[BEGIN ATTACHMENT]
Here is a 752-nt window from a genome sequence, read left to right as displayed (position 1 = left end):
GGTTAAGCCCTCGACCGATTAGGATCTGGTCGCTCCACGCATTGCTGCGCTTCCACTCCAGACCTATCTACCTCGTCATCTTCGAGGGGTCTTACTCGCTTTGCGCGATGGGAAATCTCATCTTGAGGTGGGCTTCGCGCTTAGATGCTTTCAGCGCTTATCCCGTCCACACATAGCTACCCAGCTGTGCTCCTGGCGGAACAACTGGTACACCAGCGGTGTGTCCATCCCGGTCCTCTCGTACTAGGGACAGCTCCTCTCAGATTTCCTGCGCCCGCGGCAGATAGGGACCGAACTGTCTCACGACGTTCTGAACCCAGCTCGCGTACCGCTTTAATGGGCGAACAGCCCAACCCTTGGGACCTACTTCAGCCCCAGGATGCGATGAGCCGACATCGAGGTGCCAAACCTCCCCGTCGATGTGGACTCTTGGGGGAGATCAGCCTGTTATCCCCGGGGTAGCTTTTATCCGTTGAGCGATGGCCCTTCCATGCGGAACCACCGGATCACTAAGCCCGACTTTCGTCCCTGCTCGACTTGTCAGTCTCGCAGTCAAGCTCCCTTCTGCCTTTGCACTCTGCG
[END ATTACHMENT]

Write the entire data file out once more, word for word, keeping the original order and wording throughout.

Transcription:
Here is a 752-nt window from a genome sequence, read left to right as displayed (position 1 = left end):
GGTTAAGCCCTCGACCGATTAGGATCTGGTCGCTCCACGCATTGCTGCGCTTCCACTCCAGACCTATCTACCTCGTCATCTTCGAGGGGTCTTACTCGCTTTGCGCGATGGGAAATCTCATCTTGAGGTGGGCTTCGCGCTTAGATGCTTTCAGCGCTTATCCCGTCCACACATAGCTACCCAGCTGTGCTCCTGGCGGAACAACTGGTACACCAGCGGTGTGTCCATCCCGGTCCTCTCGTACTAGGGACAGCTCCTCTCAGATTTCCTGCGCCCGCGGCAGATAGGGACCGAACTGTCTCACGACGTTCTGAACCCAGCTCGCGTACCGCTTTAATGGGCGAACAGCCCAACCCTTGGGACCTACTTCAGCCCCAGGATGCGATGAGCCGACATCGAGGTGCCAAACCTCCCCGTCGATGTGGACTCTTGGGGGAGATCAGCCTGTTATCCCCGGGGTAGCTTTTATCCGTTGAGCGATGGCCCTTCCATGCGGAACCACCGGATCACTAAGCCCGACTTTCGTCCCTGCTCGACTTGTCAGTCTCGCAGTCAAGCTCCCTTCTGCCTTTGCACTCTGCG